Ty Gobaith and Ty Hafan in north and south Wales joined forces earlier this year to ask life-limited children, young people and their families, as well as bereaved families, whether children’s hospices in Wales provide the support they need to be able to live the best life they can.
The resulting report Family Voices made clear that, although there is a statutory duty on local authorities to assess a family’s need for respite, without the Welsh hospices and the public donations that keep them open there would be nowhere for them to go.
By publishing the report and giving voice to some of Wales’ most vulnerable families for the first time, the hospices hope that partners, including the Welsh Government, will come to together to help create a “better, brighter and more sustainable future”.
Andy Goldsmith, chief executive of Ty Gobaith and Hope House, said: “Too often the discussion about the needs of life-limited children and their families relies on the views of health professionals and hospices.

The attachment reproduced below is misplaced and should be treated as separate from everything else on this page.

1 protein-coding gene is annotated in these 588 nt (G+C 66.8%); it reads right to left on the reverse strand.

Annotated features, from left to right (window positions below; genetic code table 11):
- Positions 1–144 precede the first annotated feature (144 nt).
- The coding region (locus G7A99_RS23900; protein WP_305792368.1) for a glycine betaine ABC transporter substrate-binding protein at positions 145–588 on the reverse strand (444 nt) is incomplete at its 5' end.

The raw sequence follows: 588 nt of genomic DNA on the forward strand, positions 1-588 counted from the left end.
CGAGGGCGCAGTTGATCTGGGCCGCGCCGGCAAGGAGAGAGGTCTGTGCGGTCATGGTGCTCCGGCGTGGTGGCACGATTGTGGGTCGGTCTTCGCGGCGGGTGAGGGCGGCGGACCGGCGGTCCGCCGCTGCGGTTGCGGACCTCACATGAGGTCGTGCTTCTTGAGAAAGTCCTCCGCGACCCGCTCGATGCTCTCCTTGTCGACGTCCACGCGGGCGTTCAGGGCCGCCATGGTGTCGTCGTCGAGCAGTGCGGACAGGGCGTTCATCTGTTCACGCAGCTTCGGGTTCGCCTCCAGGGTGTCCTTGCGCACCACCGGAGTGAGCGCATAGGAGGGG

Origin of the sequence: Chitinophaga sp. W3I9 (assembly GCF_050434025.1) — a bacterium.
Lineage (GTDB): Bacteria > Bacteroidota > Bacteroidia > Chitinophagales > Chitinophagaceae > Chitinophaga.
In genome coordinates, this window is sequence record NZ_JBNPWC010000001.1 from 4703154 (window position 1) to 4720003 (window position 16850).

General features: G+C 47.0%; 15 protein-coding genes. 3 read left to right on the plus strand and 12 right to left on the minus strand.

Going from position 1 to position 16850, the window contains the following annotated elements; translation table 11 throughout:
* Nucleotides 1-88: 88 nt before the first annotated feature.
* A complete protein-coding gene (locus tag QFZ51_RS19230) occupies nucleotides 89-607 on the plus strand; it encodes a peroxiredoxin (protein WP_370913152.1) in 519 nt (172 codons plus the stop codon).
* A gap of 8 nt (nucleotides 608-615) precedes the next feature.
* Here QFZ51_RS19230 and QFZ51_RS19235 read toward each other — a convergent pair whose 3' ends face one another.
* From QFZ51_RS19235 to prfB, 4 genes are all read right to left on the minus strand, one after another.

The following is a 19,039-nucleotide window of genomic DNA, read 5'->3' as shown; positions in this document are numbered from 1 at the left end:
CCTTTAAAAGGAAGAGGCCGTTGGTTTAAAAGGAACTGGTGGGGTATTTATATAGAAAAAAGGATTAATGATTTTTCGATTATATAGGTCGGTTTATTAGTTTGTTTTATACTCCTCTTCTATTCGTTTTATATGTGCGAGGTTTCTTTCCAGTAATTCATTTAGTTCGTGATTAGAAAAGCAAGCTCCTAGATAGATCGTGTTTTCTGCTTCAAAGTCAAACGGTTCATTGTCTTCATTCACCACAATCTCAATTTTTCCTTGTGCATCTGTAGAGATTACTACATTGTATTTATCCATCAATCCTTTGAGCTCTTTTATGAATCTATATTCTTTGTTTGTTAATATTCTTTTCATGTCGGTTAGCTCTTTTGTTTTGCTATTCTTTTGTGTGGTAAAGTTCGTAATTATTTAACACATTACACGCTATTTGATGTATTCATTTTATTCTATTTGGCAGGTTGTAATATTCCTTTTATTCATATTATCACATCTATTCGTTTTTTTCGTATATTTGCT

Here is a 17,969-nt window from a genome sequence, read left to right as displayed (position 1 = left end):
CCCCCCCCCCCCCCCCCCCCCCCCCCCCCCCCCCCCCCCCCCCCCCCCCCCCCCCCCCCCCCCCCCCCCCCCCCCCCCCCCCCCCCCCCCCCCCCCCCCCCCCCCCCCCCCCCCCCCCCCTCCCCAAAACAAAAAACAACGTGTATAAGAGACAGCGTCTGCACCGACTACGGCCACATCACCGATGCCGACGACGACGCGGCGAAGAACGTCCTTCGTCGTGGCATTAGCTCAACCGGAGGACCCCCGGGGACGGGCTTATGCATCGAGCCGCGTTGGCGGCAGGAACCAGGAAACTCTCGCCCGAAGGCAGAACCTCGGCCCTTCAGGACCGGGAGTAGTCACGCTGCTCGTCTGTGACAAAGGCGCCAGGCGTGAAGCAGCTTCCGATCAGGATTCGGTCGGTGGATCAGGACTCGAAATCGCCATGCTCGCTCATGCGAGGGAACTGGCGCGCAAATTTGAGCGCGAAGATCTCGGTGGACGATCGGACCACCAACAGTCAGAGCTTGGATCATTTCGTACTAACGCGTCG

"We do our best to translate what we see and hear to decision-makers. What this report does is to deliver, very loudly and clearly, the most important concerns, wishes and fears directly from the families themselves. These are voices that cannot be ignored.
“Year on year, we are seeing demand for our services grow, so it is time to make important decisions so that we can meet our families’ needs, not only today, but in the future too.”
Mr Goldsmith added: “It is crucial their voices frame, and are central to, what we do. These are families do not just want their voices heard, they need their voices heard.”
Almost every family who responded deemed short break respite care as ‘essential’, with 75 per cent saying they needed more frequent and longer respite stays to enable them to rest and re-charge, and to spend quality time with each other, safe in the knowledge their children were being expertly cared for.
One parent said: “These places are essential to families like ours, the whole family not just the child. They are the ones that keep us from breaking”.
The report identified that 73 per cent of families faced barriers when it came to accessing essential health and social support.
Families also came across obstacles in accessing hospice services including availability, distance to services, schooling, cost or transport challenges.
The report highlighted financial hardship endured by families when caring for a child with a complex and life-shortening condition.
One family said: “Sometimes we don’t go to the hospice because we are just so skint and we haven’t got money for petrol.”